Trump’s Foreign Policy Ignorance
More than any recent President, Donald Trump displays a tremendous amount ignorance about the world. Even worse is the fact that he seems proud of it.
The latest issue of Time Magazine offers a troubling glimpse into the President’s intelligence briefings and the extent of his ignorance about foreign policy and the world:
In the wake of President Donald Trump’s renewed attacks on the U.S. intelligence community this week, senior intelligence briefers are breaking two years of silence to warn that the President is endangering American security with what they say is a stubborn disregard for their assessments.
Citing multiple in-person episodes, these intelligence officials say Trump displays what one called “willful ignorance” when presented with analyses generated by America’s $81 billion-a-year intelligence services. The officials, who include analysts who prepare Trump’s briefs and the briefers themselves, describe futile attempts to keep his attention by using visual aids, confining some briefing points to two or three sentences, and repeating his name and title as frequently as possible.
What is most troubling, say these officials and others in government and on Capitol Hill who have been briefed on the episodes, are Trump’s angry reactions when he is given information that contradicts positions he has taken or beliefs he holds. Two intelligence officers even reported that they have been warned to avoid giving the President intelligence assessments that contradict stances he has taken in public.
That reaction was on display this week. At a Congressional hearing on national security threats, the leaders of all the major intelligence agencies, including the Directors of National Intelligence, the CIA and the FBI contradicted Trump on issues relating to North Korea, Russia, the Islamic State, and Iran. In response, Trump said the intelligence chiefs were “passive and naïve” and suggested they “should go back to school.”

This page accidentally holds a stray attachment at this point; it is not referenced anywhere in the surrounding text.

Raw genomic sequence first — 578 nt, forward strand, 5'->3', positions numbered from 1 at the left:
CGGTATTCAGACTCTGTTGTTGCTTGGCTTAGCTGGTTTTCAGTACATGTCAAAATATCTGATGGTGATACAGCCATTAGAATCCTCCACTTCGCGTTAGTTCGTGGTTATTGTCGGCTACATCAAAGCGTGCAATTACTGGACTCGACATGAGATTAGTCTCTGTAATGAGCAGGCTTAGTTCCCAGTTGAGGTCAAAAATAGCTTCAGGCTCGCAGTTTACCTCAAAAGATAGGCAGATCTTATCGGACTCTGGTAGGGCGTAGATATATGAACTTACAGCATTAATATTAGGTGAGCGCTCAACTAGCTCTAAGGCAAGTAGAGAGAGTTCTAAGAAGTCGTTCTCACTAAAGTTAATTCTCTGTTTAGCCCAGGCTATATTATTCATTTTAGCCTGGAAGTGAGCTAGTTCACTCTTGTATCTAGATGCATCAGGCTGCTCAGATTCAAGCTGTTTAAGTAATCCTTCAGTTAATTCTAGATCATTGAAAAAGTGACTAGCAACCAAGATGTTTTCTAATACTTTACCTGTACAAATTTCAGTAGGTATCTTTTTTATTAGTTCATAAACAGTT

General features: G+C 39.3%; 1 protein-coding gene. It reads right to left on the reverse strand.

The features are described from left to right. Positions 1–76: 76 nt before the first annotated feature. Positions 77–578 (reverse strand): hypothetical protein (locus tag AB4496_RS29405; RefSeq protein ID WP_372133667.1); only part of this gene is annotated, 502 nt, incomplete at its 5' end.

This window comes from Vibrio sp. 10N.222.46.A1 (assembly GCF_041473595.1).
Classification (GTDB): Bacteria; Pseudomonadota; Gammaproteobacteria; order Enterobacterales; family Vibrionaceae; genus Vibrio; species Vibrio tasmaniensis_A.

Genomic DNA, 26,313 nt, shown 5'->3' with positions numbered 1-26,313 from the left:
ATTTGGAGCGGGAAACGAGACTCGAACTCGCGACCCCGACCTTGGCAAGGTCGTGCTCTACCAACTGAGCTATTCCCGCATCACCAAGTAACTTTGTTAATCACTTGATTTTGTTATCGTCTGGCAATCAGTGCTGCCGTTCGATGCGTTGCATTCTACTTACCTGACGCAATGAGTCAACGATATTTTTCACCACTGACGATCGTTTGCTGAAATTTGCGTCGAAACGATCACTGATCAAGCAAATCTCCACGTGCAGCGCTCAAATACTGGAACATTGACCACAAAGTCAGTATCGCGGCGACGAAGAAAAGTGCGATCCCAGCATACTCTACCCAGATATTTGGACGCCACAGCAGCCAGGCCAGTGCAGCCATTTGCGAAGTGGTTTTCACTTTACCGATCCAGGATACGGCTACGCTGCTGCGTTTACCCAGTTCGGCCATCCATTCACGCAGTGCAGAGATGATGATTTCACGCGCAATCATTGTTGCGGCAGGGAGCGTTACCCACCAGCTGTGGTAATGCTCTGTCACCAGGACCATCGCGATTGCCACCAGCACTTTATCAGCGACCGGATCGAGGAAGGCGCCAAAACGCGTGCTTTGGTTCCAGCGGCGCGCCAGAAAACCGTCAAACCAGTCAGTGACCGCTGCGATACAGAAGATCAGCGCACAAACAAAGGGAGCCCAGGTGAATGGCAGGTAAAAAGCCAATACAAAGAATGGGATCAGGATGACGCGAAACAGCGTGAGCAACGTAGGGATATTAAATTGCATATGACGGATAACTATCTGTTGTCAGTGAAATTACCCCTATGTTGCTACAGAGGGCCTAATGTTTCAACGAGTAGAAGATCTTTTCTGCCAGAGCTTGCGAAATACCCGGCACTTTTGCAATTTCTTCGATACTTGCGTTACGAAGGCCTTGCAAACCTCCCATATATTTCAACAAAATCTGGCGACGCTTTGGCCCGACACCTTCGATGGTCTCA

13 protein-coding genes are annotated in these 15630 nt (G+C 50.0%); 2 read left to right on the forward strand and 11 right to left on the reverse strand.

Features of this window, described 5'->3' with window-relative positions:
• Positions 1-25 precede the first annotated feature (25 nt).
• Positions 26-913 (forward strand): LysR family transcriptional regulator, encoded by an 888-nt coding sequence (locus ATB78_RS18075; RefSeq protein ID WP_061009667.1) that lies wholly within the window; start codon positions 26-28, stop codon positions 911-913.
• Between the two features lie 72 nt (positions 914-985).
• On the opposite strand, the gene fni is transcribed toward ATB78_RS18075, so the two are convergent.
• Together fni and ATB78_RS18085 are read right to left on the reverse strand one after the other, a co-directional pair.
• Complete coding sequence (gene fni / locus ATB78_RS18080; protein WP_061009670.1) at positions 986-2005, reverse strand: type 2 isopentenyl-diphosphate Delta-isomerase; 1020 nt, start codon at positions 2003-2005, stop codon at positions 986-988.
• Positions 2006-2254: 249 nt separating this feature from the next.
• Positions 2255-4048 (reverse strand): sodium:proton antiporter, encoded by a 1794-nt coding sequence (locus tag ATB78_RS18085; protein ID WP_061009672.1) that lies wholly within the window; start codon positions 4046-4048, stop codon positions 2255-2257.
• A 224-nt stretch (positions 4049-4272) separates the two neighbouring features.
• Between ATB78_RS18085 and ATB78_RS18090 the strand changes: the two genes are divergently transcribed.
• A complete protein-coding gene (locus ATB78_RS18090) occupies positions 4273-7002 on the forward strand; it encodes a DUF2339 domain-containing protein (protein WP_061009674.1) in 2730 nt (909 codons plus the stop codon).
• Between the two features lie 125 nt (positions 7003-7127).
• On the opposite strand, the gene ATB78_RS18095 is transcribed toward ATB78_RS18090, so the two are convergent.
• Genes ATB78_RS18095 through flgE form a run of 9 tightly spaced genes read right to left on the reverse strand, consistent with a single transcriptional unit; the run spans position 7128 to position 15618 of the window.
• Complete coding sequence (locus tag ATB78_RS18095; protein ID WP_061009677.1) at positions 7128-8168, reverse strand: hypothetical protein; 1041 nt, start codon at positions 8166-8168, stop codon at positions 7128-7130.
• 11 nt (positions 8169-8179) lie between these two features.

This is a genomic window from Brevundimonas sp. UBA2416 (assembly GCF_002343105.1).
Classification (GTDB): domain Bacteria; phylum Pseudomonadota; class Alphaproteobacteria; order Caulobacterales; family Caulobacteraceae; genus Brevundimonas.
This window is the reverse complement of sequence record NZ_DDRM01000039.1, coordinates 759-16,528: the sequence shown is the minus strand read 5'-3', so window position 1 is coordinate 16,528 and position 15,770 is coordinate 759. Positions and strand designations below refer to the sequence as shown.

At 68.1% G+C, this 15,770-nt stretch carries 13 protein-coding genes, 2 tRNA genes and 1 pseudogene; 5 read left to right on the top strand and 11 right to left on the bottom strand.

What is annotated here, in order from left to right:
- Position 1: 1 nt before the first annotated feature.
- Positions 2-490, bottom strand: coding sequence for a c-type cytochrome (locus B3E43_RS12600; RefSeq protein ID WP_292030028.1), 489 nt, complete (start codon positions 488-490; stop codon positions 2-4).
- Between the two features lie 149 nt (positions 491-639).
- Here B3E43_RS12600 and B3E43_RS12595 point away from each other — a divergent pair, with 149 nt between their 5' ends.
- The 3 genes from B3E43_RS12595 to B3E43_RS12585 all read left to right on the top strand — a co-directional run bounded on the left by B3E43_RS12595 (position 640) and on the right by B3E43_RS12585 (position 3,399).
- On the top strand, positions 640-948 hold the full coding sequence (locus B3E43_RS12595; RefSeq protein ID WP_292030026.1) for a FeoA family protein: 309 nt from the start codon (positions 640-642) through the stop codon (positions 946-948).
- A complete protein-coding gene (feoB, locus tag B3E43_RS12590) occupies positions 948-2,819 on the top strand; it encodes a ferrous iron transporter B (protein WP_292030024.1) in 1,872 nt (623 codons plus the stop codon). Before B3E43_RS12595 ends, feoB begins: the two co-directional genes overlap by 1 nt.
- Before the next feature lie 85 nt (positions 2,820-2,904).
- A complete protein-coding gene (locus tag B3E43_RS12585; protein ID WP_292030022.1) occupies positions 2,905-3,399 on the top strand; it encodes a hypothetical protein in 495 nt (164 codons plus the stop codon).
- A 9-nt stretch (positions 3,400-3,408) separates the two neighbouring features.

As if contradicting the actual experts wasn’t bad enough, the reports make it seem as if the President isn’t interested in the details of foreign policy and largely ignorant about relatively simple matters like geography:
In another briefing on South Asia, Trump’s advisors brought a map of the region from Afghanistan to Bangladesh, according to intelligence officers with knowledge of the meeting and congressional officials who were briefed on it. Trump, they said, pointed at the map and said he knew that Nepal was part of India, only to be told that it is an independent nation. When said he was familiar with Bhutan and knew it, too, was part of India, his briefers told him that Bhutan was an independent kingdom. Last August, Politico reported on president’s mispronunciation of the names of the two countries during the same briefing.
He also doesn’t seem interested in hearing facts that contradict the rosy view he likes to present about his foreign policy “achievements,” particularly with respect to North Korea:
But the disconnect between Trump and his intelligence briefers is no joke, the officials say. Several pointed to concerns regarding Trump’s assessment of the threat posed by North Korea’s nuclear capabilities. After Trump’s summit with North Korean leader Kim Jong-Un last summer, the North claimed to have destroyed its major underground nuclear testing facility at Punggye-ri, and Trump has gone out of his way to credit the claim.
The National Geospatial-Intelligence Agency (NGIA), which oversees the spy satellites that map and photograph key areas, had tried to impress upon Trump the size and complexity of the North Korean site. In preparing one briefing for the President on the issue early in his administration, the NGIA built a model of the facility with a removable roof, according to two officials. To help Trump grasp the size of the facility, the NGIA briefers built a miniature version New York’s Statue of Liberty to scale and put it inside the model.
Intelligence officials from multiple agencies later warned Trump that entrances at the facility that had been closed after the summit could still be reopened. But the president has ignored the agencies’ warnings and has exaggerated the steps North Korea has taken to shutter the facility, those officials and two others say. That is a particular concern now, ahead of a possible second summit with the Kim Jong-Un later this month.